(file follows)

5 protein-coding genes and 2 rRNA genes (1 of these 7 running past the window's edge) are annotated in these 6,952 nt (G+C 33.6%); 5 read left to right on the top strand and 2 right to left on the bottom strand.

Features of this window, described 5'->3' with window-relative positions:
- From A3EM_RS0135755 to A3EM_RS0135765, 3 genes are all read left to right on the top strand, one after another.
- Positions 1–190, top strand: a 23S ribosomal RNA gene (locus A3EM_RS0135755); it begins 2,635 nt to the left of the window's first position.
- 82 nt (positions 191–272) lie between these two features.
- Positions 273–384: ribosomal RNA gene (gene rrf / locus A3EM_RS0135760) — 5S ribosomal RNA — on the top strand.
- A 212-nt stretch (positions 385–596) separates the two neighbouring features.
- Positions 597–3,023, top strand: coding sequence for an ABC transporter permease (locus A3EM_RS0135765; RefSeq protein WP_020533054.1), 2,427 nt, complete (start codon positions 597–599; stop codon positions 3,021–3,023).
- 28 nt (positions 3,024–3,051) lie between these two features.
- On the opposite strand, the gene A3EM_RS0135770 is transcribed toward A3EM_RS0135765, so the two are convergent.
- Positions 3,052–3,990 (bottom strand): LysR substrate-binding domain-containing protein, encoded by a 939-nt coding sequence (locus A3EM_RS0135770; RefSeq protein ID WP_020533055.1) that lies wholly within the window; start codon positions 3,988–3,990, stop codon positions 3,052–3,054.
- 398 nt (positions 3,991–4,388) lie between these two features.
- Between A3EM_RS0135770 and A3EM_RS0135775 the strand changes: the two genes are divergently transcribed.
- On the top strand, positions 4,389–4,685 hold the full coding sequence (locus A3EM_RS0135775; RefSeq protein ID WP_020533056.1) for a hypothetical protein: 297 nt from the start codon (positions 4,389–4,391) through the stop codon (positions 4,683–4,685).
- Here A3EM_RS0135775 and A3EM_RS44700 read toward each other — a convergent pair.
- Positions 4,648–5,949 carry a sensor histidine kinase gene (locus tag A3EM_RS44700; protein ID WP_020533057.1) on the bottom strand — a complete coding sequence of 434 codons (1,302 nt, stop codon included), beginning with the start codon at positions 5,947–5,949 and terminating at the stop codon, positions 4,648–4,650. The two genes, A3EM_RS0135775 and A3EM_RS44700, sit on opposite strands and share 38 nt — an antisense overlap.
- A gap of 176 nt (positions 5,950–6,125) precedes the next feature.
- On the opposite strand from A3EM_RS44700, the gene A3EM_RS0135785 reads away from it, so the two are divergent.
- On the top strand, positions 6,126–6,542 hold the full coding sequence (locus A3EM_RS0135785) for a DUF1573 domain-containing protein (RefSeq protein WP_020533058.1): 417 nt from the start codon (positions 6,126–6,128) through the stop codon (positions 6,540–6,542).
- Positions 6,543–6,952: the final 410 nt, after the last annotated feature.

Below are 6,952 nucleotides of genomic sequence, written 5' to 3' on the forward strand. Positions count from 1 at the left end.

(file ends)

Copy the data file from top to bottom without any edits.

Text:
5 protein-coding genes and 2 rRNA genes (1 of these 7 running past the window's edge) are annotated in these 6,952 nt (G+C 33.6%); 5 read left to right on the top strand and 2 right to left on the bottom strand.

Features of this window, described 5'->3' with window-relative positions:
- From A3EM_RS0135755 to A3EM_RS0135765, 3 genes are all read left to right on the top strand, one after another.
- Positions 1–190, top strand: a 23S ribosomal RNA gene (locus A3EM_RS0135755); it begins 2,635 nt to the left of the window's first position.
- 82 nt (positions 191–272) lie between these two features.
- Positions 273–384: ribosomal RNA gene (gene rrf / locus A3EM_RS0135760) — 5S ribosomal RNA — on the top strand.
- A 212-nt stretch (positions 385–596) separates the two neighbouring features.
- Positions 597–3,023, top strand: coding sequence for an ABC transporter permease (locus A3EM_RS0135765; RefSeq protein WP_020533054.1), 2,427 nt, complete (start codon positions 597–599; stop codon positions 3,021–3,023).
- 28 nt (positions 3,024–3,051) lie between these two features.
- On the opposite strand, the gene A3EM_RS0135770 is transcribed toward A3EM_RS0135765, so the two are convergent.
- Positions 3,052–3,990 (bottom strand): LysR substrate-binding domain-containing protein, encoded by a 939-nt coding sequence (locus A3EM_RS0135770; RefSeq protein ID WP_020533055.1) that lies wholly within the window; start codon positions 3,988–3,990, stop codon positions 3,052–3,054.
- 398 nt (positions 3,991–4,388) lie between these two features.
- Between A3EM_RS0135770 and A3EM_RS0135775 the strand changes: the two genes are divergently transcribed.
- On the top strand, positions 4,389–4,685 hold the full coding sequence (locus A3EM_RS0135775; RefSeq protein ID WP_020533056.1) for a hypothetical protein: 297 nt from the start codon (positions 4,389–4,391) through the stop codon (positions 4,683–4,685).
- Here A3EM_RS0135775 and A3EM_RS44700 read toward each other — a convergent pair.
- Positions 4,648–5,949 carry a sensor histidine kinase gene (locus tag A3EM_RS44700; protein ID WP_020533057.1) on the bottom strand — a complete coding sequence of 434 codons (1,302 nt, stop codon included), beginning with the start codon at positions 5,947–5,949 and terminating at the stop codon, positions 4,648–4,650. The two genes, A3EM_RS0135775 and A3EM_RS44700, sit on opposite strands and share 38 nt — an antisense overlap.
- A gap of 176 nt (positions 5,950–6,125) precedes the next feature.
- On the opposite strand from A3EM_RS44700, the gene A3EM_RS0135785 reads away from it, so the two are divergent.
- On the top strand, positions 6,126–6,542 hold the full coding sequence (locus A3EM_RS0135785) for a DUF1573 domain-containing protein (RefSeq protein WP_020533058.1): 417 nt from the start codon (positions 6,126–6,128) through the stop codon (positions 6,540–6,542).
- Positions 6,543–6,952: the final 410 nt, after the last annotated feature.

Below are 6,952 nucleotides of genomic sequence, written 5' to 3' on the forward strand. Positions count from 1 at the left end.